In Venice, Antonio and Bassanio approach Shylock, a Jewish moneylender, for a loan. Shylock nurses a long-standing grudge against Antonio, who has made a habit of berating Shylock and other Jews for their usury, the practice of loaning money at exorbitant rates of interest, and who undermines their business by offering interest-free loans. Although Antonio refuses to apologize for his behavior, Shylock acts agreeably and offers to lend Bassanio three thousand ducats with no interest. Shylock adds, however, that should the loan go unpaid, Shylock will be entitled to a pound of Antonio’s own flesh. Despite Bassanio’s warnings, Antonio agrees. In Shylock’s own household, his servant Launcelot decides to leave Shylock’s service to work for Bassanio, and Shylock’s daughter Jessica schemes to elope with Antonio’s friend Lorenzo. That night, the streets of Venice fill up with revelers, and Jessica escapes with Lorenzo by dressing as his page. After a night of celebration, Bassanio and his friend Gratiano leave for Belmont, where Bassanio intends to win Portia’s hand.

In Belmont, Portia welcomes the prince of Morocco, who has come in an attempt to choose the right casket to marry her. The prince studies the inscriptions on the three caskets and chooses the gold one, which proves to be an incorrect choice. In Venice, Shylock is furious to find that his daughter has run away, but rejoices in the fact that Antonio’s ships are rumored to have been wrecked and that he will soon be able to claim his debt. In Belmont, the prince of Arragon also visits Portia. He, too, studies the caskets carefully, but he picks the silver one, which is also incorrect. Bassanio arrives at Portia’s estate, and they declare their love for one another. Despite Portia’s request that he wait before choosing, Bassanio immediately picks the correct casket, which is made of lead. He and Portia rejoice, and Gratiano confesses that he has fallen in love with Nerissa. The couples decide on a double wedding. Portia gives Bassanio a ring as a token of love, and makes him swear that under no circumstances will he part with it. They are joined, unexpectedly, by Lorenzo and Jessica. The celebration, however, is cut short by the news that Antonio has indeed lost his ships, and that he has forfeited his bond to Shylock. Bassanio and Gratiano immediately travel to Venice to try and save Antonio’s life. After they leave, Portia tells Nerissa that they will go to Venice disguised as men.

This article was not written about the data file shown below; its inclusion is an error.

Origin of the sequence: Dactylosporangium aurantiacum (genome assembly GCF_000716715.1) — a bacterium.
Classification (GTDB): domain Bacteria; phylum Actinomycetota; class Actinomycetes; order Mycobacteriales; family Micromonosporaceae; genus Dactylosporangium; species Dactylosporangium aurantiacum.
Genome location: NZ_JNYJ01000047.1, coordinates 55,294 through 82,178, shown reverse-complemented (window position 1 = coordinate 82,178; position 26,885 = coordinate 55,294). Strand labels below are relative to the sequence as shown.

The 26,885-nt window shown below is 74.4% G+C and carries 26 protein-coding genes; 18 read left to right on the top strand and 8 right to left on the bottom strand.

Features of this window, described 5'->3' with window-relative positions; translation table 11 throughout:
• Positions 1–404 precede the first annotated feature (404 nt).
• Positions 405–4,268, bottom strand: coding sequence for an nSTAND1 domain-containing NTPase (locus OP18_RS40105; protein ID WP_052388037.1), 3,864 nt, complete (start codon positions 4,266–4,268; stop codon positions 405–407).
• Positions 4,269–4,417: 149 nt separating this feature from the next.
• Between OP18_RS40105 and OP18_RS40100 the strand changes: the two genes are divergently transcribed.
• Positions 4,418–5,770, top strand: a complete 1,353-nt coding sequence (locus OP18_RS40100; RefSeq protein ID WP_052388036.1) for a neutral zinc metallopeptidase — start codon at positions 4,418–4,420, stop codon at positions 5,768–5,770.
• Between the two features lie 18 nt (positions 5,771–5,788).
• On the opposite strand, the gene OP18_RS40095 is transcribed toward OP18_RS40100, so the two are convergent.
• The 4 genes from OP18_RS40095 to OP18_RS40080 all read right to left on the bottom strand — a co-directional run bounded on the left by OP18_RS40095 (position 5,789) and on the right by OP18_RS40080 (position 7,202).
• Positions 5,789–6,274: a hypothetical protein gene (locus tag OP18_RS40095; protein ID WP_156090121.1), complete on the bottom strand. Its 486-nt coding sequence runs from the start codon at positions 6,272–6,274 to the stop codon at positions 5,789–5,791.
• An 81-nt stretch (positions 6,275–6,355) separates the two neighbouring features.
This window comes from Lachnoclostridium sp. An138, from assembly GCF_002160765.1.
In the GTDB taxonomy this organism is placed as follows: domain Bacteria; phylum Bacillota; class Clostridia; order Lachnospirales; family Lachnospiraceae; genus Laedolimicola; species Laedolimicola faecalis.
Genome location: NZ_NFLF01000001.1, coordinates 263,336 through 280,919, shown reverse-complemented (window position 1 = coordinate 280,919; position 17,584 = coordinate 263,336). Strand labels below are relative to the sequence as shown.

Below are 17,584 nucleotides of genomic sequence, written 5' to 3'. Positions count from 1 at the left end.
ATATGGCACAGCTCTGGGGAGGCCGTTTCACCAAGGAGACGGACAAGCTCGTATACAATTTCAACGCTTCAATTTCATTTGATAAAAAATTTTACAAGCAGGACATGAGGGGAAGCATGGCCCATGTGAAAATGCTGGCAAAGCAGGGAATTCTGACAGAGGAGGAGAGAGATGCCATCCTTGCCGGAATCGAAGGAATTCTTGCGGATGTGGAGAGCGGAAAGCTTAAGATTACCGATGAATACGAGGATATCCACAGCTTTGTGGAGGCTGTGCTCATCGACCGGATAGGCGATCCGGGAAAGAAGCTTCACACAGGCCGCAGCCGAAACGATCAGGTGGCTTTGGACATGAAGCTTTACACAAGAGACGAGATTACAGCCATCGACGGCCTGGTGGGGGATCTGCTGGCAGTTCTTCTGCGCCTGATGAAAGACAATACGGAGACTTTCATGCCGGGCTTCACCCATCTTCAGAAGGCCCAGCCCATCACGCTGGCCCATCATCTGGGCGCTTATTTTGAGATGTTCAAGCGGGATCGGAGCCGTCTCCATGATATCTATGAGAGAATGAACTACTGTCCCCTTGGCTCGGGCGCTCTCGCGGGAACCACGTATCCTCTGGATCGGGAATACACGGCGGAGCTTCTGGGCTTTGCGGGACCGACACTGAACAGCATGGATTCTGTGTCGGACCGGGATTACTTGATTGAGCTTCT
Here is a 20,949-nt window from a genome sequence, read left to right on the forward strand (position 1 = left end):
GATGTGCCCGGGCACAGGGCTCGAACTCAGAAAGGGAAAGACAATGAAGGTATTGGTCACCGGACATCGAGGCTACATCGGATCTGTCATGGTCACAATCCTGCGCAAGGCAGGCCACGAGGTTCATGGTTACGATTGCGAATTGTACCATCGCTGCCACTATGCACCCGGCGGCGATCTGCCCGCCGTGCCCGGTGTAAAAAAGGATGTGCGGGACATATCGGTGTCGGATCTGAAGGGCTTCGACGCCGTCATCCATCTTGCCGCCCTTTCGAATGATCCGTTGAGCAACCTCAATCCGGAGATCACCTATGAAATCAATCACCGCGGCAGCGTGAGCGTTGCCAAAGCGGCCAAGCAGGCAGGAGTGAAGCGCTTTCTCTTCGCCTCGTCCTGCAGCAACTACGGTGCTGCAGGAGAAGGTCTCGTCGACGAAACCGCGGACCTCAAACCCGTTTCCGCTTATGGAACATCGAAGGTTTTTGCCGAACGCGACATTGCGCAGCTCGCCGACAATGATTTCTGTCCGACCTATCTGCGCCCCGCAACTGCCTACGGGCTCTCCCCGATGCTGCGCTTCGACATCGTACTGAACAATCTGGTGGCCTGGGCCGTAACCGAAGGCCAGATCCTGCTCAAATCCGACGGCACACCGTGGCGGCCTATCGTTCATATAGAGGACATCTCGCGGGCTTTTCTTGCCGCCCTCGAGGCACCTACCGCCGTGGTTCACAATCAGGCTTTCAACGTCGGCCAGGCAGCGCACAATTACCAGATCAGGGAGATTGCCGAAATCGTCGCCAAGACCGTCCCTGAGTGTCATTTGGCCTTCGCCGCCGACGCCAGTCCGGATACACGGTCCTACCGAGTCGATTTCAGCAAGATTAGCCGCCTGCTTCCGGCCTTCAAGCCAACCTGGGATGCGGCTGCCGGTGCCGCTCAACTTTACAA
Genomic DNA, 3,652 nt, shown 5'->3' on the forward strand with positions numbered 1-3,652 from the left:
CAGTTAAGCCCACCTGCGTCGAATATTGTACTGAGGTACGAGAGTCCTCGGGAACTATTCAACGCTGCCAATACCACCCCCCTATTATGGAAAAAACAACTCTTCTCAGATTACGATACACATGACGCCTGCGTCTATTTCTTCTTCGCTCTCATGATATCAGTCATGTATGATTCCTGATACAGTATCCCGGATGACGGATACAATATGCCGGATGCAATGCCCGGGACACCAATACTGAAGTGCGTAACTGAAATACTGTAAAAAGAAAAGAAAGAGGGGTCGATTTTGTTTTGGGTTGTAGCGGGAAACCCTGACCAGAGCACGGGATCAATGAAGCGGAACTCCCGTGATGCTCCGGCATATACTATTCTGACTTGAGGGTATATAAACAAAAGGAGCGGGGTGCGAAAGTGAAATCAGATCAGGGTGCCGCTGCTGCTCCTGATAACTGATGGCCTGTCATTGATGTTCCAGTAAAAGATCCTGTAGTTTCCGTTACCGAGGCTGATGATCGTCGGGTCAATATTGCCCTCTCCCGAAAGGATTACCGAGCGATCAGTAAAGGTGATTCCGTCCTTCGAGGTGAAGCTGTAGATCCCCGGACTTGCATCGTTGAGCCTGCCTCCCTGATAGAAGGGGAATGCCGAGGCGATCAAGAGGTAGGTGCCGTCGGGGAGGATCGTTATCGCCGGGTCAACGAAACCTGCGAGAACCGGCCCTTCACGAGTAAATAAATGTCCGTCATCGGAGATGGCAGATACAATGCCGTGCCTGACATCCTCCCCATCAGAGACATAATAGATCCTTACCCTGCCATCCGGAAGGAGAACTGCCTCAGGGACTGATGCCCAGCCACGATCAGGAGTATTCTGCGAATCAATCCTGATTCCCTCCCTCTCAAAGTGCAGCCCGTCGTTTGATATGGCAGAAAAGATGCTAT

Shylock ignores the many pleas to spare Antonio’s life, and a trial is called to decide the matter. The duke of Venice, who presides over the trial, announces that he has sent for a legal expert, who turns out to be Portia disguised as a young man of law. Portia asks Shylock to show mercy, but he remains inflexible and insists the pound of flesh is rightfully his. Bassanio offers Shylock twice the money due him, but Shylock insists on collecting the bond as it is written. Portia examines the contract and, finding it legally binding, declares that Shylock is entitled to the merchant’s flesh......


Romeo and Juliet(Annotated)

by william shakespeare on 2017-09-24

Romeo and Juliet is a tragic play written early in the career of William Shakespeare about two teenage "star-cross'd lovers" whose untimely deaths ultimately unite their feuding households. It was among Shakespeare's most popular plays during his lifetime and, along with Hamlet, is one of his most frequently performed plays. Today, the title characters are regarded as archetypal "young lovers".